Laser Technique: Wave Jumping
An oldie, but a goodie! Coach John Pearce hosts this 2009 episode of Technique Tuesday on Sailgroove, explaining proper surfing technique with highlights from that year’s Miami OCR, featuring David Wright, Brad Funk, Clay Johnson, Anna Tunnicliffe and Paige Railey.
Hi, I’m John Pearce, and I’m hosting this week’s Technique Tuesday from Miami, Florida!
[Intro footage: Miami OCR 2009.]
We saw some great footage today on the medal race of the Lasers and the Radials. It was a breezy day, offshore wind, with small chop, and it really showed how jumping over waves in a Laser downwind can be a good technique if you want to go faster than the waves and not be stuck at the same speed as the wave. So we’re going to talk about wave jumping.
It’s basically two modes you can sail the boat in, to get more power in the sail and be able to jump over waves or shoot through the low spots in the waves. We’ll talk about the low spots in a second. But, basically these two modes are either by the lee or up on a reach, and I call these the “power modes.” One is about 15º by the lee, the other is about 20º-25º up on the reach. When you hit those angles, you get a lot of flow on the sail and the tell tales are going one way or the other, and you get a ton of power, enough to get you to go up and over the wave in front of you. Because otherwise, if you’re just going straight downwind, you’re going to run into the wave in front of you and you’re going to be stuck in a very unstable and slow mode, going the same speed as the wave. We’re talking 15-25 knots of wind here.
[Footage of “Big Wave Dave” Wright]
Rather than having one knee down, while you’re going by the lee, it can be helpful to have both knees up, so you can really press on this forward foot, on the leeward side of the boat, with the sail out by the lee, and get a ton of power. Sometimes you’ll almost be healing to leeward (believe it or not) in order to press the boat across at this really hot angle. But what you’re able to do then is create a ton of power, enough to be able to hop up and over the waves rather than get stuck on them.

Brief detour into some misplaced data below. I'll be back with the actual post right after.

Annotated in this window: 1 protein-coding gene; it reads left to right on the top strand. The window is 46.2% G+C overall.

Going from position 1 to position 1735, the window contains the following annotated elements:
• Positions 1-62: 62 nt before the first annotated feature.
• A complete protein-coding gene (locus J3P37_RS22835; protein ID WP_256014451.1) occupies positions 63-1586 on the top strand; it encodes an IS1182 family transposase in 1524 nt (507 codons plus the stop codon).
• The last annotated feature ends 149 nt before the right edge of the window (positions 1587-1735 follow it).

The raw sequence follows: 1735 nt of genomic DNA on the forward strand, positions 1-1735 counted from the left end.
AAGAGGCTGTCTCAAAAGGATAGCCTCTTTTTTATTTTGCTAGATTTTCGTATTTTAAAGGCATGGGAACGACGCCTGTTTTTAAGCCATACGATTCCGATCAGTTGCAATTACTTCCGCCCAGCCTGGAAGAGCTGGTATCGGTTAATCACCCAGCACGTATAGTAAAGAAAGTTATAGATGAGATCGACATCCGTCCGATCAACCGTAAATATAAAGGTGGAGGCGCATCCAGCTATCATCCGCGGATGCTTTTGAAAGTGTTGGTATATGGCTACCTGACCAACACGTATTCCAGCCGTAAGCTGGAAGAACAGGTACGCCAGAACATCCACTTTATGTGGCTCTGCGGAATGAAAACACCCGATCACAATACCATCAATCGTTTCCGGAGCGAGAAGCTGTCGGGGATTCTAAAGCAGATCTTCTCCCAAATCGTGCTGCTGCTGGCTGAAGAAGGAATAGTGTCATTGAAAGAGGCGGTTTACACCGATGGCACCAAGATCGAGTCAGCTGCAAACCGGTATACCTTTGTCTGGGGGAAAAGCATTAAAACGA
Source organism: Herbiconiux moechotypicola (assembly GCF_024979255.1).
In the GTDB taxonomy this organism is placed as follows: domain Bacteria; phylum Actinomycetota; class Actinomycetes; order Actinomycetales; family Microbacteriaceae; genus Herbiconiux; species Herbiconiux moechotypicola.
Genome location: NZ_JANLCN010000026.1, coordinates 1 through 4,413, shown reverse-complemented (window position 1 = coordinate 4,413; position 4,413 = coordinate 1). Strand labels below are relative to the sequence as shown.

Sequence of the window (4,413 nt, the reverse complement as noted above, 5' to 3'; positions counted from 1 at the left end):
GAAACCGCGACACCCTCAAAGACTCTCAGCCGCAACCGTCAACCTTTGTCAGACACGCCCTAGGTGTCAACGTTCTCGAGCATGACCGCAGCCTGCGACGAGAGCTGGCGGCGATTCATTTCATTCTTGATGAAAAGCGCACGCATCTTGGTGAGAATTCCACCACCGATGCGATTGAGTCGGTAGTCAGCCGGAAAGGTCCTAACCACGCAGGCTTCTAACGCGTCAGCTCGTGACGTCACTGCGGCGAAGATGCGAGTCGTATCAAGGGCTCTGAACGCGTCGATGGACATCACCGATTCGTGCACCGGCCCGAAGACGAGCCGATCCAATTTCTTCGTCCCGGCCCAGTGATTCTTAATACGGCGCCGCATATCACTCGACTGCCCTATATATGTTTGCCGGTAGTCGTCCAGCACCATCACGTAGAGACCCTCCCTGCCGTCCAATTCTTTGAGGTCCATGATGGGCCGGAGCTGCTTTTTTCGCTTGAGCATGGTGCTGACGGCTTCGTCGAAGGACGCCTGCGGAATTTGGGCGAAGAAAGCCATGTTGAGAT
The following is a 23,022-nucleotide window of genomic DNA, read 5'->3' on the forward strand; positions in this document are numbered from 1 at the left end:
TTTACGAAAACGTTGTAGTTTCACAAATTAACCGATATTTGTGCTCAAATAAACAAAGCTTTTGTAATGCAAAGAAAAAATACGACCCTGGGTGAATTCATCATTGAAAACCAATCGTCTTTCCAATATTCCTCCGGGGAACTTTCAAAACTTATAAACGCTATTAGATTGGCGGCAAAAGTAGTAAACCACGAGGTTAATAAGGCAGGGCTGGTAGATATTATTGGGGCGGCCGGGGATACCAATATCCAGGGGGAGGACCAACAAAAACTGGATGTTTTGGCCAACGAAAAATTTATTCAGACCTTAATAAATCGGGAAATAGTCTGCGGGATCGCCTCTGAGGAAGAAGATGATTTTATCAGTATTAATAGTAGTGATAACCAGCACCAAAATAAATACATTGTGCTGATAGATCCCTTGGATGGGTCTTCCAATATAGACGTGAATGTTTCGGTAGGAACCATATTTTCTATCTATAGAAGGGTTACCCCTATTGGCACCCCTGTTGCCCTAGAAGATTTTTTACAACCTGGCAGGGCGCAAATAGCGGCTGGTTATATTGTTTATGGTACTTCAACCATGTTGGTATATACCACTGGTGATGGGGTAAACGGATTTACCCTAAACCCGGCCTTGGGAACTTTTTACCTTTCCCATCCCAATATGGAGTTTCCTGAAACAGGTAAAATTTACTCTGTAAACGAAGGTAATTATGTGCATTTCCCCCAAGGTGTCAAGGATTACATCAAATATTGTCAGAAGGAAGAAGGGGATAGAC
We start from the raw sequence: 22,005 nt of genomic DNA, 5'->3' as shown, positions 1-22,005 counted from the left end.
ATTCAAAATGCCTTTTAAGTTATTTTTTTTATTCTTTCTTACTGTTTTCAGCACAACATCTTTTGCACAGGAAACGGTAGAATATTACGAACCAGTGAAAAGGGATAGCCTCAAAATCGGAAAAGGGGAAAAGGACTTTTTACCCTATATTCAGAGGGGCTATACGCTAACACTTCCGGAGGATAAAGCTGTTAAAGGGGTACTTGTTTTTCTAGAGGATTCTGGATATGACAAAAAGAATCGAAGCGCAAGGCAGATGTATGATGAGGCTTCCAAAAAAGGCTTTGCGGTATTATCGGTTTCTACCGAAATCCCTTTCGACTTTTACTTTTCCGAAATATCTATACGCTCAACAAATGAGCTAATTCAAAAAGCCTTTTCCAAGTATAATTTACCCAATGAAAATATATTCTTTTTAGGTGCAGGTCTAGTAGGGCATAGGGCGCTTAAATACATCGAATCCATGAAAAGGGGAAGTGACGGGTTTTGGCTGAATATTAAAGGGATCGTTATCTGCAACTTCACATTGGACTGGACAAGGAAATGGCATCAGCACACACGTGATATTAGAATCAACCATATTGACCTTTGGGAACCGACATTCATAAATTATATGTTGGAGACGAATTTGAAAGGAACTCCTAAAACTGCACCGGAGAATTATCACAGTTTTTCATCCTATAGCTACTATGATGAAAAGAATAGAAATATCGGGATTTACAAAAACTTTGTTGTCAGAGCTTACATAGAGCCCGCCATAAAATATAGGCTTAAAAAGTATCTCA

[Footage of sexy technique.]
The other really important thing here is you want to be able to spot where the low spots are between the waves. Obviously, if you’re trying to get up and over a wave, you don’t want to go up and over the biggest peak that you see; you want to go through the smallest valley that you see. So, looking for those low spots between wave sets will allow you to just plane off continuously through there, rather than getting stuck on the wave. So you’re trying to hit these powerful angles, but you’re also trying to blast through the low areas. A lot of times you’ll go low, by the lee, for as long as possible, and then if you hit a big series of peaks, too much to go over, you heat up onto a reach. Do a bottom turn up onto a reach, a powerful angle across. We saw Dave Wright doing that a lot today, and also Anna Tunnicliffe doing that a lot today.
I guess the only other thing that’s really important is sail setup. Having the vang very loose is really helpful for these power modes, by the lee and up on the reach, because it gives it a lot of twist and a lot of bounce. So when you get going through the chop, trying to hop over these waves, you get a lot of pressure, and it pops and releases, rather than just loading up and capsizing you. So the loose vang allows the sail to flex and release, and gives you a lot more forward thrust, rather than just loading you up and making you wipe out. So, keep the vang loose.
The last thing to remember is that the boat is most stable when it’s going the fastest. That’s true of almost all sailboats—planing sailboats anyway. When it’s going the fastest the boat is unloaded, and it will be the most loose and forgiving. When you slow down, that’s when you load up and tend to capsize. So if you’re having trouble in big breeze downwind in a laser, try to hotter angles and go faster rather than going slow and teeter-tottering and capsizing.